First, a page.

LAST UPDATED ON : March 23rd 2020.
It’s still too early to be sure of anything but we must admire the attempts certain medical experts are making in slowing down and treating this virus.
It seems that the patients are dying due to the inflammation of the lungs and not directly because of the virus. This seems to be important as the first treatments are focusing on inflammation, directly or indirectly.
The first attempt comes from China where Dr. Richard Chang from Shanghai has used Vitamin C on a small sample of patients. He has seen an improvement with his methodology. Vitamin C has been thrown as a potential remedy for everything, there are a lot of skeptics around that vitamin. Even when a doctor found a cure for sepsis a few years ago using Vitamin C it was taken with a very large grain of salt. Doctor Paul Marik seen in this video talking about his sepsis cure. Now for COVID-19 it seems that the same vitamin has a rather surprising effect of helping patients. Vitamin C also seems to be an anti-inflammatory agent.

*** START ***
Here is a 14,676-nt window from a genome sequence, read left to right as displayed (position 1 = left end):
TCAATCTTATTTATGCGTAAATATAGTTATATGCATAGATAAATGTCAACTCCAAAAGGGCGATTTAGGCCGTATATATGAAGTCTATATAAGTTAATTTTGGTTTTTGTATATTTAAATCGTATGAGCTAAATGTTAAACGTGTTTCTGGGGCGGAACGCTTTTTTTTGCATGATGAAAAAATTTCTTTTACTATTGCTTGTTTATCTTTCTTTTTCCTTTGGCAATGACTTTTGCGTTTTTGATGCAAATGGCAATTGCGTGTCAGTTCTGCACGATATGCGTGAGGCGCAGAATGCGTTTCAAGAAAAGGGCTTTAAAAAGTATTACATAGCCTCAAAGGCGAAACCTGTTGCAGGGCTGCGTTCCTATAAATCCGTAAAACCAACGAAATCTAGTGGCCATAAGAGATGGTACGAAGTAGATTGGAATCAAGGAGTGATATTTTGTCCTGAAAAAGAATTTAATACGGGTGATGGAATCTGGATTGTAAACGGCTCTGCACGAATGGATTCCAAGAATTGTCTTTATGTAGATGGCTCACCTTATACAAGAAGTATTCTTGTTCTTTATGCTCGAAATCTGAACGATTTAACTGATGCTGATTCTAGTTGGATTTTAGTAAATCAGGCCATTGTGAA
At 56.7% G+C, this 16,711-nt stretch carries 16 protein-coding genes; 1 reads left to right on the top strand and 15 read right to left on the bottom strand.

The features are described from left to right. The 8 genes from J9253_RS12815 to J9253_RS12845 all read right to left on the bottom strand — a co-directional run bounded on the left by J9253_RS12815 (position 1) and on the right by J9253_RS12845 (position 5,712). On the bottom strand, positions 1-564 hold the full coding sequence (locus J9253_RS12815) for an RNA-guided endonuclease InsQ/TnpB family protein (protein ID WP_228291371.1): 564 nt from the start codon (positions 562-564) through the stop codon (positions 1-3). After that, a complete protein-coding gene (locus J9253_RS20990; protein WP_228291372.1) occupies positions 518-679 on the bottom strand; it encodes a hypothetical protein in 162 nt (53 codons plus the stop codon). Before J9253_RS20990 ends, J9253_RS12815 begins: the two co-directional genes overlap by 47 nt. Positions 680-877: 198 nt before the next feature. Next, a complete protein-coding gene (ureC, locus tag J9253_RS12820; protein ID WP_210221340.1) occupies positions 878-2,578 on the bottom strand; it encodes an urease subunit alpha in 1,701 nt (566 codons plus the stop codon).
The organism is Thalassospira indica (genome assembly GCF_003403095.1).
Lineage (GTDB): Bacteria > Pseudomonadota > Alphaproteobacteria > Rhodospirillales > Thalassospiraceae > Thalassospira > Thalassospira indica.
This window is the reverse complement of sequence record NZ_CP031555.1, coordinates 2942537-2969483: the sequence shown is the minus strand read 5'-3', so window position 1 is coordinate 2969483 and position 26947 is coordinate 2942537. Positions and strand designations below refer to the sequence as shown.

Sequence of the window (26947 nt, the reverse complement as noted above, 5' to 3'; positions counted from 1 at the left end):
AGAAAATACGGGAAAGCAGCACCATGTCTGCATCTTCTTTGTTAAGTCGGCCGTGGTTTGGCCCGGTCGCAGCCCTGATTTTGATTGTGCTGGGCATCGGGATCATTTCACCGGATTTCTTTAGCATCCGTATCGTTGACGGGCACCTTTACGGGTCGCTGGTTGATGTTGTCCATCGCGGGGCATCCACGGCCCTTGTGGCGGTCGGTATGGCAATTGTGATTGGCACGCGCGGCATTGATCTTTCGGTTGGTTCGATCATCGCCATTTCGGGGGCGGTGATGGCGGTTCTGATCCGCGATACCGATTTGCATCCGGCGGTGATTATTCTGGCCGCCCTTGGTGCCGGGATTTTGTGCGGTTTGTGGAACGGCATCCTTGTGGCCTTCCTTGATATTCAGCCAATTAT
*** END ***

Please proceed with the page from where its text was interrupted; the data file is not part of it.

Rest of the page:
The second attempt is made from Canada. Researchers at the Montreal Heart Institute are recruiting Canadians with COVID-19 to test an anti-inflammatory drug called colchicine as a potential treatment for coronavirus. Dr. Jean-claud Tardif leads this research.
Another researcher from Canada, Montreal, Dr. Michel Chrétien and his team at the Clinical Research Insitute of Montreal began clinical trials in China for an antiviral drug called quercetin developed by Chrétien and his colleagues in the wake of SARS. He gives us an inside look at the lab teams fighting to find a drug that can stop COVID-19 in its tracks.
Another treatment coming from France, Marseille and the doctor Didier Raoult which uses chloroquine which is an anti-maria drug to treat coronavirus. Currently the United States are debating if they could use that drug in their medical trials.
So far the research seems promising and gives a lot of hope to the entire world. It may not be a cure or eradication of the virus, that will only come with a vaccine but for now it gives a little bit of hope.